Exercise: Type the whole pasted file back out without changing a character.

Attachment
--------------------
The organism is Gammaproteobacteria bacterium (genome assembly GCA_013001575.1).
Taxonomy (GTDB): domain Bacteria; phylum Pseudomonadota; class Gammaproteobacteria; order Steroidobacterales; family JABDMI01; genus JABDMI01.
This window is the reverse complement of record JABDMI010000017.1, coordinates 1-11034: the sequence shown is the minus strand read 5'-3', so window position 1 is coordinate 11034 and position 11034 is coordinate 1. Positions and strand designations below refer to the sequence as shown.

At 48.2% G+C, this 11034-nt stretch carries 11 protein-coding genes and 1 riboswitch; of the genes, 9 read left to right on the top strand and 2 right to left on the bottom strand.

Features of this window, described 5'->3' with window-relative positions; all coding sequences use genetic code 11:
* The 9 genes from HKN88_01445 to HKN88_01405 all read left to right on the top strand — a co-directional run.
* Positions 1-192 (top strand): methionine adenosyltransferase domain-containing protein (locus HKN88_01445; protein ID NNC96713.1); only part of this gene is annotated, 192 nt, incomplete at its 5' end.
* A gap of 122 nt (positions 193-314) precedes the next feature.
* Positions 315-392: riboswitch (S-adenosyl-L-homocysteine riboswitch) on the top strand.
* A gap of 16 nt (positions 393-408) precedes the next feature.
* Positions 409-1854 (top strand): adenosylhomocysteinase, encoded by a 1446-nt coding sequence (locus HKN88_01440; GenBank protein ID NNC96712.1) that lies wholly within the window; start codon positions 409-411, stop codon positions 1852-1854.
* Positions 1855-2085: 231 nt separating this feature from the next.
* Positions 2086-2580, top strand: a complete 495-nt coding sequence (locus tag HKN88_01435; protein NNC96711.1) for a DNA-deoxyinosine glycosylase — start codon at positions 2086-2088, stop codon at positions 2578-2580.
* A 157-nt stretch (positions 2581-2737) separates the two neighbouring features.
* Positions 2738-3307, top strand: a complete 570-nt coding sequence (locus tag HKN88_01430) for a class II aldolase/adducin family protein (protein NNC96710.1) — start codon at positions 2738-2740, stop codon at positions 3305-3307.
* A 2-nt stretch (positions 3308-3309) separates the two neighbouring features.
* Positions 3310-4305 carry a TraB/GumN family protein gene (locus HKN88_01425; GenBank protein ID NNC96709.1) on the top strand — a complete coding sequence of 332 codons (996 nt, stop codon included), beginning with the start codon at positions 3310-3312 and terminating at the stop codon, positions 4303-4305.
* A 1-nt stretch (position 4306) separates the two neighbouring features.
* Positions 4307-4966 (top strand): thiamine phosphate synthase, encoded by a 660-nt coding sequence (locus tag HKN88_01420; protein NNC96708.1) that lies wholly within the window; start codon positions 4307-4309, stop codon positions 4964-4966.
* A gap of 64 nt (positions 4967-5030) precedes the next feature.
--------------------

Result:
The organism is Gammaproteobacteria bacterium (genome assembly GCA_013001575.1).
Taxonomy (GTDB): domain Bacteria; phylum Pseudomonadota; class Gammaproteobacteria; order Steroidobacterales; family JABDMI01; genus JABDMI01.
This window is the reverse complement of record JABDMI010000017.1, coordinates 1-11034: the sequence shown is the minus strand read 5'-3', so window position 1 is coordinate 11034 and position 11034 is coordinate 1. Positions and strand designations below refer to the sequence as shown.

At 48.2% G+C, this 11034-nt stretch carries 11 protein-coding genes and 1 riboswitch; of the genes, 9 read left to right on the top strand and 2 right to left on the bottom strand.

Features of this window, described 5'->3' with window-relative positions; all coding sequences use genetic code 11:
* The 9 genes from HKN88_01445 to HKN88_01405 all read left to right on the top strand — a co-directional run.
* Positions 1-192 (top strand): methionine adenosyltransferase domain-containing protein (locus HKN88_01445; protein ID NNC96713.1); only part of this gene is annotated, 192 nt, incomplete at its 5' end.
* A gap of 122 nt (positions 193-314) precedes the next feature.
* Positions 315-392: riboswitch (S-adenosyl-L-homocysteine riboswitch) on the top strand.
* A gap of 16 nt (positions 393-408) precedes the next feature.
* Positions 409-1854 (top strand): adenosylhomocysteinase, encoded by a 1446-nt coding sequence (locus HKN88_01440; GenBank protein ID NNC96712.1) that lies wholly within the window; start codon positions 409-411, stop codon positions 1852-1854.
* Positions 1855-2085: 231 nt separating this feature from the next.
* Positions 2086-2580, top strand: a complete 495-nt coding sequence (locus tag HKN88_01435; protein NNC96711.1) for a DNA-deoxyinosine glycosylase — start codon at positions 2086-2088, stop codon at positions 2578-2580.
* A 157-nt stretch (positions 2581-2737) separates the two neighbouring features.
* Positions 2738-3307, top strand: a complete 570-nt coding sequence (locus tag HKN88_01430) for a class II aldolase/adducin family protein (protein NNC96710.1) — start codon at positions 2738-2740, stop codon at positions 3305-3307.
* A 2-nt stretch (positions 3308-3309) separates the two neighbouring features.
* Positions 3310-4305 carry a TraB/GumN family protein gene (locus HKN88_01425; GenBank protein ID NNC96709.1) on the top strand — a complete coding sequence of 332 codons (996 nt, stop codon included), beginning with the start codon at positions 3310-3312 and terminating at the stop codon, positions 4303-4305.
* A 1-nt stretch (position 4306) separates the two neighbouring features.
* Positions 4307-4966 (top strand): thiamine phosphate synthase, encoded by a 660-nt coding sequence (locus tag HKN88_01420; protein NNC96708.1) that lies wholly within the window; start codon positions 4307-4309, stop codon positions 4964-4966.
* A gap of 64 nt (positions 4967-5030) precedes the next feature.